The PK-PD models are based on two sets of experimental data: the time course of the plasma concentration of a muscle relaxant and the time course of NMB. The models simulate, and are applicable only to, the concentrations in plasma and in the postulated effect compartment. The amounts or concentrations in the other compartments and the amount eliminated from the body are not verifiable from the available experimental data. These compartments are included in the current PK-PD model solely to preserve mass balance and to fit the amounts or concentrations of D in compartment1 to the target plasma amounts or concentrations. A posteriori addition of a large effect compartment to the standard 3-compartment PK model alters the simulated amounts or concentrations in compartment1 and the fit of the standard 3-compartment model to the target plasma concentrations is lost. Realization of this fact was the primary reason for the postulate of a negligibly small effect compartment in the previously introduced PK-PD model [2]. However, as demonstrated in the current simulations, a PK-PD model may include an effect compartment of any volume and contain a sizable fraction of the injected dose, if the model is designed a priori and the pharmacokinetic rate constants, including ke1, adjusted so that the amounts in compartment1 represent as closely as possible the observed amounts in plasma. The fitting process is similar to that for fitting a standard pharmacokinetic model to the observed plasma concentrations. Alternatively and without prejudging mass transport from plasma to any compartment, the amounts in plasma may be described using a multiexponential equation without detriment to the pharmacodynamic part of the model.

Conclusion

The simulations do not indicate whether a PK-PD model containing a small or a large effect compartment is more appropriate. The selection should be based on the results of prospective clinical experiments. The simulations suggest an optimal experimental design. The study needs to be conducted with several muscle relaxants. Several doses of each are selected to produce less than complete NMB, e.g., NMB10 to NMB90. The experiment needs to answer the following question: Is the onset time of submaximal NMB produced by a single muscle relaxant a function of the level of NMB? If the results with a single muscle relaxant show an inverse relationship between the level of NMB and the onset times, then the model containing a small volume of the effect compartment and a high receptor concentration is more appropriate. If the onset times are independent of the magnitude of the submaximal NMB, then the PK-PD model containing a large volume of the effect compartment and a low receptor concentration is more appropriate.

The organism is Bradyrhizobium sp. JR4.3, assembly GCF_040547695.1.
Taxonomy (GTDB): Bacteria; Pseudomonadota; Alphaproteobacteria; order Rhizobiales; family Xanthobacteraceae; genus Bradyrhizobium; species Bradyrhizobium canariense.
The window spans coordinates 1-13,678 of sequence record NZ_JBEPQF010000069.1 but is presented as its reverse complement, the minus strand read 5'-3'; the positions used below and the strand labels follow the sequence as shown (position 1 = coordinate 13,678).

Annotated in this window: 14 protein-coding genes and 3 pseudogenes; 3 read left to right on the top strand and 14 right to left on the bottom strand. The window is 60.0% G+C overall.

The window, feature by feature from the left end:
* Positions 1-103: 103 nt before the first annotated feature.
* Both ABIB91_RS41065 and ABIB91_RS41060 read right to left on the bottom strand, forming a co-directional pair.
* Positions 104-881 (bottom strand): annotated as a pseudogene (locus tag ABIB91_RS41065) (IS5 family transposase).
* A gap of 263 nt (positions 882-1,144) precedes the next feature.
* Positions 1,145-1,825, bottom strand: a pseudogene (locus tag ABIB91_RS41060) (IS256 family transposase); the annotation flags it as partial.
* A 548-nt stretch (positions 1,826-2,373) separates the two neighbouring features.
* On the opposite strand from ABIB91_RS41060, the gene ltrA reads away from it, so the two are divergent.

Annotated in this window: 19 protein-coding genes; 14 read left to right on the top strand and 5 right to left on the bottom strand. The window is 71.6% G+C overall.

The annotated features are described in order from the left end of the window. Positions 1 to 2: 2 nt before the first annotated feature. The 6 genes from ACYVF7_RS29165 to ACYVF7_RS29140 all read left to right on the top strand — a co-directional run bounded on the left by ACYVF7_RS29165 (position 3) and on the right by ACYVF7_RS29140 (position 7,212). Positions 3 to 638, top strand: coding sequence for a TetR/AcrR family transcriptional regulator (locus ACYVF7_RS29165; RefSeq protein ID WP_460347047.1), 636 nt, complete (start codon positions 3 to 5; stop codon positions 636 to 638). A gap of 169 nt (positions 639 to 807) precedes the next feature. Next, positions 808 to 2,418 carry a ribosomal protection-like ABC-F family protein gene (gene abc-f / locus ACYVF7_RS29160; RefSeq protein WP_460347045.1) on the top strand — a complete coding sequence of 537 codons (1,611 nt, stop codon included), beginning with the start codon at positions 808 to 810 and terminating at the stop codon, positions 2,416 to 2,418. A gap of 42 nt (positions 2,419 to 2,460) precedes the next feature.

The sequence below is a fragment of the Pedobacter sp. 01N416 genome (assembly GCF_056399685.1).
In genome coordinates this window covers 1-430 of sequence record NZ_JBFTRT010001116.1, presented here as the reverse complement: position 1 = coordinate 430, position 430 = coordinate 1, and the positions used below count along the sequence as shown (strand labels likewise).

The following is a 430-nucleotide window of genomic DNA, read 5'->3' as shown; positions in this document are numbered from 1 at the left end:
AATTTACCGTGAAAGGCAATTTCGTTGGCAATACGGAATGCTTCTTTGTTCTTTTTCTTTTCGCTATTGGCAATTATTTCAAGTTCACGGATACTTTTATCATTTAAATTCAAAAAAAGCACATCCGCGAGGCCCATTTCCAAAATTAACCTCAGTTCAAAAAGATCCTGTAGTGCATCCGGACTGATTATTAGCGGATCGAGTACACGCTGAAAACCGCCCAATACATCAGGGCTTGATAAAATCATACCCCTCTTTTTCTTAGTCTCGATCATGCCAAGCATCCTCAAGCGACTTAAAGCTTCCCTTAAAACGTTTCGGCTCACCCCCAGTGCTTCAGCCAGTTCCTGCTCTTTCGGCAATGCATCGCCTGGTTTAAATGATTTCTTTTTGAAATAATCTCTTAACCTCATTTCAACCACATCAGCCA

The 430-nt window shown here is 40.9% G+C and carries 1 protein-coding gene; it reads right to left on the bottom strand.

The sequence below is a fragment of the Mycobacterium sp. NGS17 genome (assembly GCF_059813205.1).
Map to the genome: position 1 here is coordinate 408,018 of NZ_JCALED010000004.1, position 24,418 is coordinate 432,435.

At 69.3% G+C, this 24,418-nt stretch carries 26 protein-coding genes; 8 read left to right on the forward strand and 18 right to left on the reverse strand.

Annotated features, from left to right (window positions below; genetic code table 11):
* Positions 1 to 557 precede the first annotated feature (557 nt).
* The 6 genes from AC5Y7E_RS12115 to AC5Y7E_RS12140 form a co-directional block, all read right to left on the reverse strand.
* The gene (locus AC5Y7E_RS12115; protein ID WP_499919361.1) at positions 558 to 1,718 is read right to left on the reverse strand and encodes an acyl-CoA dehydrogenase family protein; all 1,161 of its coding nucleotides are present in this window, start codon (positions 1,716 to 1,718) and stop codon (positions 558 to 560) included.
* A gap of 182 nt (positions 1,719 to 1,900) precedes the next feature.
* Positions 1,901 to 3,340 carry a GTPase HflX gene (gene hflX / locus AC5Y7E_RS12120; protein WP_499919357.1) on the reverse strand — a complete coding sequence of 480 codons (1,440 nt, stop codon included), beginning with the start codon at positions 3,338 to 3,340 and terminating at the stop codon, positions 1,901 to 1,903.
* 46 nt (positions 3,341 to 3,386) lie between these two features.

Appendix

The pharmacokinetic part of the model was formulated with the volume of the effect compartment, Ve, explicitly incorporated in the model. The following symbols are used: D for the muscle relaxant and R for the receptors. The braces denote molar amounts per kg body weight. The first and second subscript appended to the rate constants denote the number of the source and the target compartments, respectively. Subscript e denotes the effect compartment, e.g., k1edenotes the rate constant for the transport from compartment1 to the effect compartment and ke1 the transport in the reverse direction. The symbol {D}e denotes the free amount of D in the effect compartment.

DR represents the 1 : 1 complex of D with the receptors within the effect compartment. The differential equation for {DR} was derived from the differential equation for [DR] written in terms of the molar concentrations [D]e, [R]total, and [DR]. Multiplication of this equation by Ve converts the concentrations into amounts. The definition of k1ein terms of ke1, viz., k1e= ke1·(Ve/V1), results from the postulate of diffusion as the transport mechanism and implies that the peak concentration of D in the effect compartment equals the concentration in compartment1 at the same moment. The initial conditions at t = 0 are: {D}1 = dose, and {D}2 = {D}3 = {D}e = {DR} = 0.

The Hill equation for the calculation of NMB from the free molar concentrations of the muscle relaxant D in the effect compartment, [D]e, is given by:

where [D]e = peak {D}e/Ve and IC50 = 7·KD = peak [D]e when Occ = 0.875. The exponent γ was arbitrarily assigned a value of 4.0.

A different form of the Hill equation was used to fit the calculated NMB (Eq.1) as a function of the doses producing the peak [D]e. The modified equation relates NMB to the injected doses:

The values for the exponent γf and ED50f were derived in the fitting process.

Note

1 , where [Dplasma]i is the molar concentration of D in plasma calculated from the triexponential equation at time ti, [D1]i is the molar concentration in compartment1 at the same time, and n is the number of time points (= 300).

Declarations

Acknowledgements

A.A. is grateful to the Bernhard-Lang Research Association for continuous support.

Authors’ Affiliations

(1)
Department of Anesthesiology, Medical University of Ohio
(2)
Research Group for Experimental Anesthesiology and Clinical Pharmacology, University Hospital Groningen
(3)
Department of Anesthesiology and Critical Care Medicine, Leopold-Franzens University, Innsbruck, Austria, and Department of Environmental Sciences, The Swiss Federal Institute of Technology

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© Nigrovic et al; licensee BioMed Central Ltd. 2005

This article is published under license to BioMed Central Ltd. This is an Open Access article distributed under the terms of the Creative Commons Attribution License (http://creativecommons.org/licenses/by/2.0), which permits unrestricted use, distribution, and reproduction in any medium, provided the original work is properly cited.